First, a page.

Physical Characteristics of Sharks
Sharks (superorder Selachimorpha) are a type of fish with a full cartilaginous skeleton and a streamlined body. They respire with the use of five to seven gilldermal denticles that protect their skin from damage and parasites and improve fluid dynamics; they also have replaceable teeth. Shark teeth are prized by collectors for their beauty, and although greatly feared most shark populations have fallen by 90%. Sharks range in size from the small pygmy shark, Euprotomicrus bispinatus, a deep sea species of only 22 centimetres (9 in) in length, to the whale shark, Rhincodon typus, the largest fish, which grows to a length of approximately 12 metres (39 ft) and which, like baleen whales, feeds only on plankton, squid, and small fish through filter feeding. The bull shark, Carcharhinus leucas, is the best known of several species to swim in both salt and fresh water and in deltas.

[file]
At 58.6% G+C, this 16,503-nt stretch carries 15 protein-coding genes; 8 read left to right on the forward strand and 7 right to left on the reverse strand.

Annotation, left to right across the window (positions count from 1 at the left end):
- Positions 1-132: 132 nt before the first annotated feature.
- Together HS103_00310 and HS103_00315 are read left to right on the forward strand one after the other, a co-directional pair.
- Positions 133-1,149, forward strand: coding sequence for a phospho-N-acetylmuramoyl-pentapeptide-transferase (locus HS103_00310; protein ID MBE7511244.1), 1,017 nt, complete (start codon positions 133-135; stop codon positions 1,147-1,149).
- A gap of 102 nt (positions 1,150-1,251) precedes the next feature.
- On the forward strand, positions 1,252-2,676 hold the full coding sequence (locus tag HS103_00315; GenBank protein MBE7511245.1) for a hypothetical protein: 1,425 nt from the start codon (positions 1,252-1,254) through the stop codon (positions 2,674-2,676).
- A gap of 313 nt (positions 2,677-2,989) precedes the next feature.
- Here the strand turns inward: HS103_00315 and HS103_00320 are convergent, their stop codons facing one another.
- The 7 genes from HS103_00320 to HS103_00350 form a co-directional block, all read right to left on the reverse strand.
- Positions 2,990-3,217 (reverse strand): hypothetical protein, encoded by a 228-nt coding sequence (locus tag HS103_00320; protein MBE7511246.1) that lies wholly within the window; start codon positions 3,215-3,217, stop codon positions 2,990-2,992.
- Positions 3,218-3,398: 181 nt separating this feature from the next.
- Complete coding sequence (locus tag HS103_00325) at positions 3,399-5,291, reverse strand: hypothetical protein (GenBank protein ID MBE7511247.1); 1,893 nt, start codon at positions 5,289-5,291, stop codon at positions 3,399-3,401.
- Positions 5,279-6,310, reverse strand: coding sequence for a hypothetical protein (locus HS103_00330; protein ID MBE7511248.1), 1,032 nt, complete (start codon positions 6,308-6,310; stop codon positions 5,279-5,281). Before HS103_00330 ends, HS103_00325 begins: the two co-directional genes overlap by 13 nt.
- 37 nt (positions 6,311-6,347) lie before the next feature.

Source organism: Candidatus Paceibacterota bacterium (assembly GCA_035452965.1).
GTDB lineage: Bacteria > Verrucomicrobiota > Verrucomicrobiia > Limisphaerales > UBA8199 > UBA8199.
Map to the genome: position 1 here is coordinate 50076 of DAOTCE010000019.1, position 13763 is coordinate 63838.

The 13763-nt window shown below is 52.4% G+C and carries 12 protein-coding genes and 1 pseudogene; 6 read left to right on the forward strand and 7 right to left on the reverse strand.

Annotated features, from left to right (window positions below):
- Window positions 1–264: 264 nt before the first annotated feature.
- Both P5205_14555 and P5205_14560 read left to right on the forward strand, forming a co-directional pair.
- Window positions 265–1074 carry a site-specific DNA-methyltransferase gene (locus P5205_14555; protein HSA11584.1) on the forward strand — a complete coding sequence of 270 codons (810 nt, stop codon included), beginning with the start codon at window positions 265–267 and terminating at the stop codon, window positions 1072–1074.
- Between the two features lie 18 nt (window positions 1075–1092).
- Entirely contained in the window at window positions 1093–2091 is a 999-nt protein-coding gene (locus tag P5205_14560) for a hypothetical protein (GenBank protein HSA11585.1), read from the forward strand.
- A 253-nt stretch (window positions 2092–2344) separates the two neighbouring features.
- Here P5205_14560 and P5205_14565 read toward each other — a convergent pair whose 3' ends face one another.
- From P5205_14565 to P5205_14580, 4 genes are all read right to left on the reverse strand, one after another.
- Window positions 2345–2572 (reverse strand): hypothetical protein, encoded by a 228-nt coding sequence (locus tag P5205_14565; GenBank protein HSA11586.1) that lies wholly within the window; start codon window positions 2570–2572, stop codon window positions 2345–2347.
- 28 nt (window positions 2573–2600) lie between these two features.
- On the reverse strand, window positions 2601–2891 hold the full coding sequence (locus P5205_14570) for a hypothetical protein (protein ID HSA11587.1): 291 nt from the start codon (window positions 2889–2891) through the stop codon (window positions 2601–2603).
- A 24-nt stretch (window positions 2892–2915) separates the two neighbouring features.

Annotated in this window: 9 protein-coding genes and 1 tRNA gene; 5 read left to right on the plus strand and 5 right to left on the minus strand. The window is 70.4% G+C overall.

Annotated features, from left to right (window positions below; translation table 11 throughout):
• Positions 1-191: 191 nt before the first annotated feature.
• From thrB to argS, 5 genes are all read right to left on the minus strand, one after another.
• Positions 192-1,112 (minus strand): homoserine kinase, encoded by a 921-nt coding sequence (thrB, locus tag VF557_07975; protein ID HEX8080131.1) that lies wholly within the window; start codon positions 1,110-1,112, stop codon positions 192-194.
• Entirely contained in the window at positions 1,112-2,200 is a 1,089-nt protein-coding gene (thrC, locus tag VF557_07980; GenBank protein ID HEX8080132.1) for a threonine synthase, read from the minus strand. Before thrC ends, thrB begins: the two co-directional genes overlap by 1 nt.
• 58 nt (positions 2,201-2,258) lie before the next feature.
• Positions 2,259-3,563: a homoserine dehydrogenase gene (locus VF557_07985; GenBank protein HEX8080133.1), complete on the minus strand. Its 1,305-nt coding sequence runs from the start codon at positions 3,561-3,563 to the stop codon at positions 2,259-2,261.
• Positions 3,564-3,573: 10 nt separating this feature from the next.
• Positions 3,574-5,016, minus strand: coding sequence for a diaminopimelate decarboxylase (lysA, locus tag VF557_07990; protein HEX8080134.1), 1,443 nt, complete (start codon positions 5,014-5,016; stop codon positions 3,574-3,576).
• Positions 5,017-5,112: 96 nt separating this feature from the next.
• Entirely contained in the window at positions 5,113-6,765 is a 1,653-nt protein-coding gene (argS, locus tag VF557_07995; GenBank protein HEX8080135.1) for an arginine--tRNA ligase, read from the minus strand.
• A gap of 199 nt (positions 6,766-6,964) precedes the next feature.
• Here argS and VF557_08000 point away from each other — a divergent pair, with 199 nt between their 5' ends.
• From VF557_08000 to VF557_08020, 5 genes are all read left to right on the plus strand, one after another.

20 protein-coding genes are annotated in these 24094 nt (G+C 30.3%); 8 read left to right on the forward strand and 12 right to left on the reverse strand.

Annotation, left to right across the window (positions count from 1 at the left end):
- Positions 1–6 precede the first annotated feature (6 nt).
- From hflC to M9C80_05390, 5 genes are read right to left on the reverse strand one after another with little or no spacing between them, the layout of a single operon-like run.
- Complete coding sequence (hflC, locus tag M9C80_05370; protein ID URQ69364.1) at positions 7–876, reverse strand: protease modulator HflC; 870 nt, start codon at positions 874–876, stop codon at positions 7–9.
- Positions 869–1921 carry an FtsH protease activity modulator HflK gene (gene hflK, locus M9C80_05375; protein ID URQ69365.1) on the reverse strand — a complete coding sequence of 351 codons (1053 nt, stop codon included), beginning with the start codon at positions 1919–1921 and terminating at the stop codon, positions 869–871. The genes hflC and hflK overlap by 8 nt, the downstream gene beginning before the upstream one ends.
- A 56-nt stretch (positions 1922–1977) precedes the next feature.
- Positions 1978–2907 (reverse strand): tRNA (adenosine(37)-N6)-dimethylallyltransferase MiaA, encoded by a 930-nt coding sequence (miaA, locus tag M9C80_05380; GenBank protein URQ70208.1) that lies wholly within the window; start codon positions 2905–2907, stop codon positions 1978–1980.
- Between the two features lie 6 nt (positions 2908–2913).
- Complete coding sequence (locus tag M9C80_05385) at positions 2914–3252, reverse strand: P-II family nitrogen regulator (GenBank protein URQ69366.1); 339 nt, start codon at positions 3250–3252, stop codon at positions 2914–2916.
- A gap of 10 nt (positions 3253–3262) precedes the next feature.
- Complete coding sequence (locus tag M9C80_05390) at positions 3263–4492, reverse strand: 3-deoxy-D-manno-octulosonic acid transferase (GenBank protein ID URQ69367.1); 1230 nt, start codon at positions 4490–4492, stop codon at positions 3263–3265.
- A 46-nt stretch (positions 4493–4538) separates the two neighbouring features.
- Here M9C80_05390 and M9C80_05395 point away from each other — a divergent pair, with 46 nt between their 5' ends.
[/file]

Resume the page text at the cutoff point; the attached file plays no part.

The physical characteristics of sharks are different from those of bony fish, but a large number of species and the diversity of shark habitats mean that there are many variations on the “typical” shark body.